There's a reason why traditional houseboats emphasize the boat part and leave the house part for last. Keeping the dwelling from sinking or turtling is a higher priority than lots of windows or an abundance of floor space.

Also, the way all the photos show only the water-facing side and not the dock-facing side, especially in combination with how none of the above-water parts seem to make contact with the waterline at all, gives me no confidence in the ability of that deck's implied promise of being a stabilizer.

Collateral Damage
Jun 13, 2009



There are plenty of house boats that are basically a normal house built on a flat barge.

They're not meant to be out out on the water in anything but perfectly calm weather though and then only for being towed from one marina to another. The rest of their time they spend moored in a marina protected from wind and waves.

There are of course house boats meant to go out under their own power but as said they tend to look more like regular ships. A lot of the time those are old river/lake bulk haulers with the cargo holds converted to living spaces.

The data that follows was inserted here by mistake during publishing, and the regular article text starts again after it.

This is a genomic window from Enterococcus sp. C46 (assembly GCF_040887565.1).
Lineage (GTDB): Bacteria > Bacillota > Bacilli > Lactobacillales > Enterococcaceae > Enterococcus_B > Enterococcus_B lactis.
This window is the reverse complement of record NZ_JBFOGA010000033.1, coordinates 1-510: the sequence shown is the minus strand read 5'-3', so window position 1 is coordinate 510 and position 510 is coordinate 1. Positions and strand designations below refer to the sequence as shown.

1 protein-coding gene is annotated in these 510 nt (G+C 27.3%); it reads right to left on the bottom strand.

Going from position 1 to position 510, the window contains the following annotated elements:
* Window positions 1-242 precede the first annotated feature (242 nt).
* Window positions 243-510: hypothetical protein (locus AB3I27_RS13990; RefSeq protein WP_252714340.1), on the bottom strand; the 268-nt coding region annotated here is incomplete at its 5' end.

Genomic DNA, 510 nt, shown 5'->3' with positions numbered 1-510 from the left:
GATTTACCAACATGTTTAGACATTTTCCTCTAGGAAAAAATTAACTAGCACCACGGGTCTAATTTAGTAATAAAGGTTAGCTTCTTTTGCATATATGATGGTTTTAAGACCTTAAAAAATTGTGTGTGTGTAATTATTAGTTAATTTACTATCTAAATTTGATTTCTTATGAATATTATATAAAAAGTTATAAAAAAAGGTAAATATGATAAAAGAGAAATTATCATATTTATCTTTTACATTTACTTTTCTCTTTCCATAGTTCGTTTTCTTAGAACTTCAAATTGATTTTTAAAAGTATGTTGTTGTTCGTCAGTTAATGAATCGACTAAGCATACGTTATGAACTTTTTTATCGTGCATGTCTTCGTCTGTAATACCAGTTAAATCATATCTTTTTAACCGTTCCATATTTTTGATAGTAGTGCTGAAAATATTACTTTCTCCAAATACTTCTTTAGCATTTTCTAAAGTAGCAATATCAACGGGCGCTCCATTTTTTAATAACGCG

e: Checked the article and it says the glass rectangle is meant to daytrip under its own power. I share your doubt there.

Collateral Damage fucked around with this message at 08:36 on May 18, 2021

Eric the Mauve
May 8, 2012

Making you happy for a buck since 199X


I would love to see the thick stack of waivers and disclaimers you have to sign every single sheet of to purchase one of those deathtraps.

Atticus_1354
Dec 9, 2006

Don't you go near that dog, you understand? Don't go near him, he's just as dangerous dead as alive.


tinytort posted:

If the winds and debris don't shatter the windows, it's probably going to capsize as soon as it gets hit by waves in the wrong direction...and at that point, it's probably a rectangular glass death trap. I don't think it'd need to be particularly strong waves, either; it might capsize in light chop, or even just an ambitious breeze.

Don't worry it has giant hydraulic screws that dig in to the seafloor for stabilization. Of course this has extremely detrimental affects to sealife and the entire thing was just a big scam to get around property prices.